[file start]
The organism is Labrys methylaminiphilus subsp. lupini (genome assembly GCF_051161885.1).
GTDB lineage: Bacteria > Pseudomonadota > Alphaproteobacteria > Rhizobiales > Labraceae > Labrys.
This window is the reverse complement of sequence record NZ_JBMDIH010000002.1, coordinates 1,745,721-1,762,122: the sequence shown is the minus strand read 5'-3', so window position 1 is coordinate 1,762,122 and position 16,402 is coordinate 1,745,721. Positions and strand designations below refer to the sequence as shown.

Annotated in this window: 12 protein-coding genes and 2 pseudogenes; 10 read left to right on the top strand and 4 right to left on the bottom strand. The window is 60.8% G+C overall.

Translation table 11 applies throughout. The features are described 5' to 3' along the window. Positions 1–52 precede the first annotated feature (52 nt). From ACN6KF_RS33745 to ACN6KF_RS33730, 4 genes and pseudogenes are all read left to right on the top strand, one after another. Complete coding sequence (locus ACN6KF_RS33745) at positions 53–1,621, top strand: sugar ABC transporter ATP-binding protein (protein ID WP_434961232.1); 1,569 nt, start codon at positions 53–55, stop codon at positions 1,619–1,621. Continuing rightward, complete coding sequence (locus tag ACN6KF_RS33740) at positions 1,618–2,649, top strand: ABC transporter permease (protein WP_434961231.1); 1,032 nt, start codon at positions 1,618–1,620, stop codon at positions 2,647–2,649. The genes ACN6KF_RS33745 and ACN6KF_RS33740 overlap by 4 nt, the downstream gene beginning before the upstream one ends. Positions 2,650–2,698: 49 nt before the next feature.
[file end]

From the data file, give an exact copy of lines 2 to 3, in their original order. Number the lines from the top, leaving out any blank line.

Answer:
GTDB lineage: Bacteria > Pseudomonadota > Alphaproteobacteria > Rhizobiales > Labraceae > Labrys.
This window is the reverse complement of sequence record NZ_JBMDIH010000002.1, coordinates 1,745,721-1,762,122: the sequence shown is the minus strand read 5'-3', so window position 1 is coordinate 1,762,122 and position 16,402 is coordinate 1,745,721. Positions and strand designations below refer to the sequence as shown.